Peak 4,099ft P300
Peak 4,209ft P300
Peak 4,162ft P300
Gravel Hills P300
Peak 3,599ft P300
Dime Peak P300
Peak 3,465ft P300

Fri, Feb 8, 2019
Story Photos / Slideshow Maps: 1 2 3 4 5 GPX


Day 3 in the Mojave Front Range was a collection of short outings, none more than 3mi roundtrip, most less than a mile. The temperature when I awoke before 6a was 30F, cold, but not as cold as the 19F the previous morning. It would warm up nicely to around 50F before the day was done.

Peak 4,099ft

A modest summit in the Grass Valley Wilderness (as were the next two), this one took just under an hour. The East Slopes are steep and a little loose. Having started just before sunrise, the lighting on this was great, even if the air temp was quite chilly. I descended the SE Ridge which had an easier gradient, then circled back around to where I'd camped. A few joshua trees dot the landscape to add some interest to the terrain that is otherwise dominated by creosote.

Peak 4,209ft

About 1.5mi southeast of the first peak, this one took only half as long. Though a few hundred feet higher, the starting point is also higher and the distance to the summit less than half a mile each way.

Peak 4,162ft

This summit is another 4.5mi southeast of the second peak. Between them is the highpoint of the Grass Valley Wilderness that I had done with Tom six years earlier. Peak 4,162ft lies less than a mile west of the China Lake reservation. I drove the Wilderness corridor road that splits the Wilderness, reaching the south side after a pleasant drive. The closest I could get to the peak was about 1.4mi on the SSE side. Most of the hike was across creosote-strewn flats, easy walking until the last bit which climbs steeply up volcanic rock. There is a nice view of Slocum Mtn to the east from the summit. It seemed a nice, remote place, so I left a register here.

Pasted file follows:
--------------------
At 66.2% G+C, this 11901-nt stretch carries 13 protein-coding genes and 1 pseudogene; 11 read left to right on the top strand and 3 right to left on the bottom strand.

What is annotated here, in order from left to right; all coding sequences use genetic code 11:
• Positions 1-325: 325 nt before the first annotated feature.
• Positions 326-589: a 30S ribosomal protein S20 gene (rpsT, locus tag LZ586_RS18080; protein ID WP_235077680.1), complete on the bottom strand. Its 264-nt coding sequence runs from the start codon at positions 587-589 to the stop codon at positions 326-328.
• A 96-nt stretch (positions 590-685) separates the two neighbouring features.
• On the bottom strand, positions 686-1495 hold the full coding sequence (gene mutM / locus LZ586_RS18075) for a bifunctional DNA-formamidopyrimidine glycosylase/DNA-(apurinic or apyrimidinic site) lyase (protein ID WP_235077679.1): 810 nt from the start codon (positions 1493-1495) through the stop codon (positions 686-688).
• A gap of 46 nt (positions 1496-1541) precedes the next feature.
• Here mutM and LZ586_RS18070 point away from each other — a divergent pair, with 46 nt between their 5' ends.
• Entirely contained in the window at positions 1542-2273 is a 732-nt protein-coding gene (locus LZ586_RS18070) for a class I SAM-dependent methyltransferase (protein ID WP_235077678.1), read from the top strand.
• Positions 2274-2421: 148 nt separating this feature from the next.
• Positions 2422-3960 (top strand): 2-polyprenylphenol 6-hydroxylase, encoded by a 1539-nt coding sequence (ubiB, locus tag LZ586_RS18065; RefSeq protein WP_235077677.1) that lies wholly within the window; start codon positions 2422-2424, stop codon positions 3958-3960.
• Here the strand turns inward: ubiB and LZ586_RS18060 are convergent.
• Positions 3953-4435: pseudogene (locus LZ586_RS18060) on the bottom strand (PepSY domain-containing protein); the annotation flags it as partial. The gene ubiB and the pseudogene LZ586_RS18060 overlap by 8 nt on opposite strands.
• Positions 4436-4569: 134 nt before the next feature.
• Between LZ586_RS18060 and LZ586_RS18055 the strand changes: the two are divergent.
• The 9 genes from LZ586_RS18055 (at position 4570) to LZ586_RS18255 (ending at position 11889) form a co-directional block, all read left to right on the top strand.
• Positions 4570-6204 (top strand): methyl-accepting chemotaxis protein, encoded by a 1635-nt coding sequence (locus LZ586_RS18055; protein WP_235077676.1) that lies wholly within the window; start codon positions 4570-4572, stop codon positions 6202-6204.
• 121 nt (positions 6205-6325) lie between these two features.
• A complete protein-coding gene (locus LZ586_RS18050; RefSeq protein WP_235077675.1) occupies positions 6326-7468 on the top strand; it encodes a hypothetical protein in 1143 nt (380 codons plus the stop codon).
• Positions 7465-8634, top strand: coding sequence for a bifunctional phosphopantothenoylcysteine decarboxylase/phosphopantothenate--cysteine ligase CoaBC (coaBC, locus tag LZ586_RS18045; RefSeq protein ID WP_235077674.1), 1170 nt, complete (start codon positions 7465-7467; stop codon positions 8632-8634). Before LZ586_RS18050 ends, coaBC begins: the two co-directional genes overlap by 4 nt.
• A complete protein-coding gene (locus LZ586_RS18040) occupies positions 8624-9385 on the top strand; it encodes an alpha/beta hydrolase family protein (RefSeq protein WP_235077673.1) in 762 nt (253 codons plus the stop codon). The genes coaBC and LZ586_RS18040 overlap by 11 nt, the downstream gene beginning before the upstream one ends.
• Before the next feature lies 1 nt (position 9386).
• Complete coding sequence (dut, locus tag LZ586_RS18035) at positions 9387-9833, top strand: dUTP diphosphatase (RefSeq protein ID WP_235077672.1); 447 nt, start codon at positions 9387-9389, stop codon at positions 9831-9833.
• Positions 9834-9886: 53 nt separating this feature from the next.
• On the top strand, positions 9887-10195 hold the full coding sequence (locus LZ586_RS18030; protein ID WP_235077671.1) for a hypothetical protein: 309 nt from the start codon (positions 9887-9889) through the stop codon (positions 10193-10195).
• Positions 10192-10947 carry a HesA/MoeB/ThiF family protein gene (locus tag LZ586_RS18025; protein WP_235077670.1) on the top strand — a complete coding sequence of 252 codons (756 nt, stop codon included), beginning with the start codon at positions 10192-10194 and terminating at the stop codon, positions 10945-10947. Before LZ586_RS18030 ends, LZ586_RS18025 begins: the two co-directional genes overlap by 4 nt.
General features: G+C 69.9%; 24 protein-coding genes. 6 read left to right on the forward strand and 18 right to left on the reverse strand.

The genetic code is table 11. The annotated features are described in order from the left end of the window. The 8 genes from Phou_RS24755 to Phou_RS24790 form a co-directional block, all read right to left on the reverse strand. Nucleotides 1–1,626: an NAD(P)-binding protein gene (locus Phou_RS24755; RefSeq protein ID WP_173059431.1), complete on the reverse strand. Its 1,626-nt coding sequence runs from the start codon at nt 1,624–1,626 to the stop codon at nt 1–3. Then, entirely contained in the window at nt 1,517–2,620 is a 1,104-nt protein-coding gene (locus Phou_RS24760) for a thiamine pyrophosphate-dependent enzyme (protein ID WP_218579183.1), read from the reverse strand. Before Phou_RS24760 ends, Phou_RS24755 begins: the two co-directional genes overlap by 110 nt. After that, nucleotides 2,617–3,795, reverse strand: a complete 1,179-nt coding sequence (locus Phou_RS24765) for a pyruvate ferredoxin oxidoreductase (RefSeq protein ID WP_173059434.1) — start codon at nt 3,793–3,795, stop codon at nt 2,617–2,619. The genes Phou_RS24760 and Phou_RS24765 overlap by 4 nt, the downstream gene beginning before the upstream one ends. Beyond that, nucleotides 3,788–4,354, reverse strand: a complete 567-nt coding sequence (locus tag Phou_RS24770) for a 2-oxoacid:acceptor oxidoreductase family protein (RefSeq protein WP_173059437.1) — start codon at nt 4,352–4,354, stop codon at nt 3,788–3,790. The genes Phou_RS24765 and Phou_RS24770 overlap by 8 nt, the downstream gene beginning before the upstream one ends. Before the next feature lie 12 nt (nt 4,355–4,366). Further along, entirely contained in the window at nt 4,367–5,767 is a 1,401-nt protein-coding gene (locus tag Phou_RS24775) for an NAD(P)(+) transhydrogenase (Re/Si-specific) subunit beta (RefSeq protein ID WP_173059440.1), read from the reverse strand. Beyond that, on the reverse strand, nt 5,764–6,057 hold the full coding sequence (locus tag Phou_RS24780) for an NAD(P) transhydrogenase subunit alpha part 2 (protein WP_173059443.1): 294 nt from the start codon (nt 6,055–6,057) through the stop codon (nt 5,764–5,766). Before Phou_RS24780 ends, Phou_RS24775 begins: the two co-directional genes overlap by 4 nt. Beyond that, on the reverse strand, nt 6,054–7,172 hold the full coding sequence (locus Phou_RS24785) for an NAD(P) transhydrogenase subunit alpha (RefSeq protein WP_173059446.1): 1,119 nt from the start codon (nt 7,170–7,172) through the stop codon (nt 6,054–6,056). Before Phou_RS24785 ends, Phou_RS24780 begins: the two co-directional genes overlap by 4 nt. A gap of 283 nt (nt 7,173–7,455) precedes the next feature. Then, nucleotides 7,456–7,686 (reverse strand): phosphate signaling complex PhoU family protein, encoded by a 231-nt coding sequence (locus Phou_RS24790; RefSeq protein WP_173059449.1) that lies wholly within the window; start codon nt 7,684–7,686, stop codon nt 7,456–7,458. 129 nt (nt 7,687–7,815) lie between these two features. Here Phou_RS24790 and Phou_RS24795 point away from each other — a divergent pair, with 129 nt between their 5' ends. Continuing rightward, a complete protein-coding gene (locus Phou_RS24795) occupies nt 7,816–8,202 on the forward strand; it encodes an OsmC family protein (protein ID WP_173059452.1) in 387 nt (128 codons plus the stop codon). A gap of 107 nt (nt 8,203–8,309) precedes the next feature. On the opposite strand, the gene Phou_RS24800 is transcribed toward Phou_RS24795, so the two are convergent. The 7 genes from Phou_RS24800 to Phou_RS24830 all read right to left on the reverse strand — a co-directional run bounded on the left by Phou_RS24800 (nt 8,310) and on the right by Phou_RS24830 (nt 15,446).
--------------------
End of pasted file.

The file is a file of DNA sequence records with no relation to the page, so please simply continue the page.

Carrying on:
Gravel Hills

This small collection of hills separates the Cuddleback Lake basin to the north from the Harper Lake basin to the south. On my way to the Gravel Hills from Peak 4,162ft, I passed through an interesting place called Husky Monument. It is a compact collection of more than a hundred memorials to various dirtbike riders. They are quite creative, too, made up of various bike parts and equipment, clothing, plaques, ammo boxes for notes. A few of them had lived to ripe old age, but most appear to have died somewhere between their teen years and their 50s. Machines, adrenaline and copious amounts of alcohol are all represented. Add in a healthy amount of testosterone and what could go wrong?

After leaving the memorial, I drove a short distance into the hills and then a side road off the main BLM thoroughfare. This spur road is signed as Private and No Trespassing, but the property appears to have been abandoned some time ago. From the back of this lot, it was about half a mile up easy terrain to the highpoint. Mark Adrian and Richard Carey had left a register here in 2008, but the half a dozen entries since then all seem to be motorcycle enthusiasts. They didn't seem to recognize the value of the red can on the outside of the glass jar as I found it discarded to one side when I arrived. I put it back together when I was done and hid it a little better in the summit cairn. There is a nice view of Fremont Peak to the west. Once back at the jeep, I continued on the BLM road as it descends a canyon that splits the Gravel Hills. It gets a bit rough at its narrowest point and I got out to inspect the route more closely before continuing.